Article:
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Indigenous History of Oregon

A guide for learning about the histories of the Native peoples of Oregon, especially the Tualatin Kalapuya (Atfalati) tribe on whose land the Forest Grove & Hillsboro campuses of Pacific University stand.

"Indian Training School" entrance at Chemawa, circa 1905
Entrance to Chemawa Indian School (Salem), 1905. The Forest Grove Indian School moved to Salem in 1885, where it was renamed Chemawa. Source: Pacific University Archives

There is a long history of governments forcing the children of indigenous people to attend assimilationist schools. The Forest Grove Indian School (1880-5), which was administered by the federal government with support from Pacific University, was one example. Native Students who were taken to federal boarding schools were not allowed to practice their cultures or speak their own languages, and were often separated from their families for 3-10 years or longer. Boarding schools caused multi-generational trauma to many Native families. 

See below for sources on:Forest Grove Indian School and its successor, Chemawa Indian School; the History & Legacy of the Boarding School System; and Other Native Boarding Schools in Oregon.

The Forest Grove Indian School & Chemawa Indian School

Spokane students on arrival, 1881
Spokane students on arrival, 1881
Source: Pacific University Archives

The Forest Grove Indian School was the second federal off-reservation boarding school in the United States. From 1880-5, it enrolled 310 students from over two dozen tribes in the Pacific Northwest. In 1885, it moved to Salem where it was renamed Chemawa Indian School. The Pacific University Archives hosts a web site with scans of photographs and documentary evidence on the school, as well as a bibliography and research tools for further investigations:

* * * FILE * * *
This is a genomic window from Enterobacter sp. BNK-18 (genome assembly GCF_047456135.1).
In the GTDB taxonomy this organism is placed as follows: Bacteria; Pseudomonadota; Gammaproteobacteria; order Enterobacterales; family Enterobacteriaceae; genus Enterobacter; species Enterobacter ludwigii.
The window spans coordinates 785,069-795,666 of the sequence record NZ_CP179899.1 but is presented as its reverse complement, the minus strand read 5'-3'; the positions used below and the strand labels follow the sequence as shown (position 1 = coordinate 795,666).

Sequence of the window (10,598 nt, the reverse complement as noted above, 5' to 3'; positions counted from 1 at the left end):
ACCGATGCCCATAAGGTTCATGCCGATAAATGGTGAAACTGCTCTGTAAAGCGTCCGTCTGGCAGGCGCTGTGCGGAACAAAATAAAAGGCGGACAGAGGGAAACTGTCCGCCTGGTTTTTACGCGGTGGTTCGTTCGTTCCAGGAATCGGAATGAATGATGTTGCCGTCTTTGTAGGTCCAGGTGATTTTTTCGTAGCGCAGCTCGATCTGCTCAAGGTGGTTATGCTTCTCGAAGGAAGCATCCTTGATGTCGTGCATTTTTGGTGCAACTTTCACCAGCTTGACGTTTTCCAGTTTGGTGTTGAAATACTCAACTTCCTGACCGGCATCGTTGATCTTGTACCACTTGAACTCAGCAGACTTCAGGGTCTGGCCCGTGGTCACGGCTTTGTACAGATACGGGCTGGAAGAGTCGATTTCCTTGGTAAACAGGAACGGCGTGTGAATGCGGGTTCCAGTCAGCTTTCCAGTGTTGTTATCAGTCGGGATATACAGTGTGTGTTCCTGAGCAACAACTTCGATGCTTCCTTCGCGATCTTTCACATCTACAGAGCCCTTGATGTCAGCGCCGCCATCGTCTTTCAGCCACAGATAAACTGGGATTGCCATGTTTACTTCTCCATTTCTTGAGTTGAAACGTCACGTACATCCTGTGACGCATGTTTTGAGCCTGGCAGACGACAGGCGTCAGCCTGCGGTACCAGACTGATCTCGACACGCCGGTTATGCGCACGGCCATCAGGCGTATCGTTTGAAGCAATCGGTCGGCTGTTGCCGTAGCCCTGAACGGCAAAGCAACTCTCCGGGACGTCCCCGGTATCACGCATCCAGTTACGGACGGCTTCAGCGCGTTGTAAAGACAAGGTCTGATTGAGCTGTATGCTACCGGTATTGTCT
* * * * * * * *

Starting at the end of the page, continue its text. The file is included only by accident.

Forest Grove Indian School Site: Photos and documents
Research Tools: Includes a timeline, lists of students and staff, links to external archival sources, government documents, and more.
Bibliography: Further readings. 

Boarding School Systems: History and Legacy

Boarding schools for indigenous peoples existed not only in the United States, but also in Canada, Australia and other colonial nations. There is a large and growing body of scholarship on the history of these schools. The sources below, which focus on the United States, provide starting points for learning about the history of these schools and their impacts on Native communities. 

Web Sites & Videos

Native American Boarding School Healing Coalition
This non-profit organization that is by and for survivors and descendants of Native American boarding schools provides a database of historical resources as well as information on how the legacy of boarding schools continues to affect Natives today.

Our Spirits Don't Speak English: Indian Boarding School. (Video)
An excerpt featuring survivor Andrew Windyboy (Chippewa Cree), who attended boarding schools in South Dakota in the 1960s-70s. He speaks about the abuse he endured in the schools and the continuing trauma it caused. (The full documentary is only available with a subscription.)

Boarding School Healing (Video)
A short video featuring boarding school survivors and their descendants, produced by the Native American Rights Fund. The speakers talk about the impact that the system had on their communities. 


Books & Articles

Education for extinction: American Indians and the boarding school experience, 1875-1928
Adams, David Wallace. 1995. Lawrence, Kan: Univ. Press of Kansas, 1995. Catalog record |